Wednesday, September 1, 2010
Darnell Dockett's deal sends clear message
By Mike Sando
The Arizona Cardinals said they would take care of Darnell Dockett.
They held up their end, extending Dockett's deal through 2015 -- a move the team announced during a news conference that is ongoing Wednesday afternoon.
This move, coupled with the 2009 deal for Pro Bowl strong safety Adrian Wilson, affirms that the Cardinals can be proactive in re-signing their best players. A few other potential cornerstone types have gotten away over the years. Keeping Wilson was critical. Keeping Dockett was critical.
"This is a great thing for us," Whisenhunt said.
It's been a tumultuous offseason for the Cardinals, never more so than this week. Quarterback Matt Leinart's future with the team remains in doubt. With trade rumors swirling, the Cardinals showed they'll reward players who show they are deserving.
The team parted with Antrel Rolle, Kurt Warner, Karlos Dansby and Antrel Rolle this offseason. Re-signing Wilson last offseason and now Dockett adds stability and credibility to the Cardinals -- qualities that have marked Whisenhunt's tenure despite a few setbacks. Dockett has proven over the past two seasons that he'll work hard, play at an elite level and set a standard for other players. The standard he has set -- and the very public manner in which he set it -- assures the Cardinals that Dockett isn't suddenly going to become a slacker.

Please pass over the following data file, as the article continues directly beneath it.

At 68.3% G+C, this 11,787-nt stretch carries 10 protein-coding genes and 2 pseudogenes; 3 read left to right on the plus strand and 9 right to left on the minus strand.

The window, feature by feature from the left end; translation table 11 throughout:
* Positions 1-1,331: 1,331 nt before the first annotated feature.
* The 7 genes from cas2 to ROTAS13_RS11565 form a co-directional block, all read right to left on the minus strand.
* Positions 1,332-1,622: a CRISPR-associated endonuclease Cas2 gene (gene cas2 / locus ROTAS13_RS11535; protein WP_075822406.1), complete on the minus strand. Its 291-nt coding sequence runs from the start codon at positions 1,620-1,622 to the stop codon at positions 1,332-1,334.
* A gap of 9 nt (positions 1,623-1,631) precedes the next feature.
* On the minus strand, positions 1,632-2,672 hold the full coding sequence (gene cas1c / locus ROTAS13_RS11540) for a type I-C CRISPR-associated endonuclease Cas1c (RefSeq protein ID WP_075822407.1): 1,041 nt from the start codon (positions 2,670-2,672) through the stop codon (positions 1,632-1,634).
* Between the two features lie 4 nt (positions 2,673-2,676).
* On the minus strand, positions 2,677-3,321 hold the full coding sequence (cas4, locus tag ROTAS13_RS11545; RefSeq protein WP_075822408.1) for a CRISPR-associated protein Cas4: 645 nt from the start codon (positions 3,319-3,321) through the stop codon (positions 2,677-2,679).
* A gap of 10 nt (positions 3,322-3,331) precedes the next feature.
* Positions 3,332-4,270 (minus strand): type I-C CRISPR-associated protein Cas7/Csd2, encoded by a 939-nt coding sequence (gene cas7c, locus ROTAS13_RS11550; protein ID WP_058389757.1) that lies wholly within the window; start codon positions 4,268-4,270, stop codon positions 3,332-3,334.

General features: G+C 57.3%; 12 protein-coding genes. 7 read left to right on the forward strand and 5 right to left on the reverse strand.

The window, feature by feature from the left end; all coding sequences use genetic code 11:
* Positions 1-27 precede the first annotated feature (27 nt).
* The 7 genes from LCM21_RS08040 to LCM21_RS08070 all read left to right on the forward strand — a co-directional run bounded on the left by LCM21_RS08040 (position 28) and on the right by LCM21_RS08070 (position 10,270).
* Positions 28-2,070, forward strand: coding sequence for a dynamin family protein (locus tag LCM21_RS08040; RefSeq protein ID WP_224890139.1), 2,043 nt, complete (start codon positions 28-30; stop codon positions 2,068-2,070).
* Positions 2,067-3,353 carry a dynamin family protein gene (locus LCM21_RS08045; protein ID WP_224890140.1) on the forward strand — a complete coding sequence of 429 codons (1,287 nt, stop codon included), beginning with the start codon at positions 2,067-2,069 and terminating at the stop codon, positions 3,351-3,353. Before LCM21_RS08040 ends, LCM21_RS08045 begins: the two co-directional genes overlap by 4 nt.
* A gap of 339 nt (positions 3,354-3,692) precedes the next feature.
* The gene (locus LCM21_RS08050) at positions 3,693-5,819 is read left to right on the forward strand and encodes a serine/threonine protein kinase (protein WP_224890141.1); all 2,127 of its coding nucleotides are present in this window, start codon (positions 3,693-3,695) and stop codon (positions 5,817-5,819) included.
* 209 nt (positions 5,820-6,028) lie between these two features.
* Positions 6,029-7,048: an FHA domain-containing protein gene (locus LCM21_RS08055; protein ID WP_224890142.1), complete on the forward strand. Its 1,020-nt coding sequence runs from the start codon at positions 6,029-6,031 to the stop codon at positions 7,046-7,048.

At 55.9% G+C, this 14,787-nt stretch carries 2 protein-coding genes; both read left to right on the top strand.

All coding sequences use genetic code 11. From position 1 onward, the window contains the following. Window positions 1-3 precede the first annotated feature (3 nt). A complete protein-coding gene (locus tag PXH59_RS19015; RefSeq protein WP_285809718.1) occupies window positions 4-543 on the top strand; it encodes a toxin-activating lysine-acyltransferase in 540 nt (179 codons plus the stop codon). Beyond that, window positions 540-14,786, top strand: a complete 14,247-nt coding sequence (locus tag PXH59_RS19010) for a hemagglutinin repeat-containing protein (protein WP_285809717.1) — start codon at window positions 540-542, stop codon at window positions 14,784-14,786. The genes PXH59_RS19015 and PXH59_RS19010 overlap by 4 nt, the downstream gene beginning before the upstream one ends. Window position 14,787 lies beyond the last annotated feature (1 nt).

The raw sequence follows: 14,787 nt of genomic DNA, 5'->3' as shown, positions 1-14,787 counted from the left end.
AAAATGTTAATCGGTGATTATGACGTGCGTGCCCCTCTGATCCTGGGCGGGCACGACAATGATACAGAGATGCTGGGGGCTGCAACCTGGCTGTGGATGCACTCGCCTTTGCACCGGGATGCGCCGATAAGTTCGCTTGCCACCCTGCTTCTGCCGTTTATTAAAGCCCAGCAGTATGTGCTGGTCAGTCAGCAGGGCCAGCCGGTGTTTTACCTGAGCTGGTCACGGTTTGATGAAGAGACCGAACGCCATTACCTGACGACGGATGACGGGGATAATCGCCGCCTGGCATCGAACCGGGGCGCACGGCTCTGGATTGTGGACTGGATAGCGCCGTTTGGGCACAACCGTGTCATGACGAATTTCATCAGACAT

"The thing that has really made it so apparent that we wanted to get this done was his growth as a player and as a person," Whisenhunt said.
General manager Rod Graves pointed directly to Wilson's low-keyed approach to getting a new deal. Wilson stopped complaining about his contract, continued playing at an elite level and trusted the organization -- Whisenhunt, specifically -- that a deal would get done. Dockett has insisted he is his own man, but the Wilson precedent had to help.
Cardinals players now know they can trust Whisenhunt as long as they hold up their end. Dockett, though vocal and plenty accessible through Twitter, doesn't call out Whisenhunt or takes private concerns public. There's no need to show up the head coach or organization when both sides can trust one another. Leinart followed a different path when he publicly questioned Whisenhunt's motives for demoting him. Every player's situation is different and Leinart might have legitimate grievances, but showing up Whisenhunt in that fashion could very well buy him a ticket out of town.
As for Dockett?
"I think I have to take my game to a totally different level (now)," he said.
There's a scary thought for the rest of the NFC West.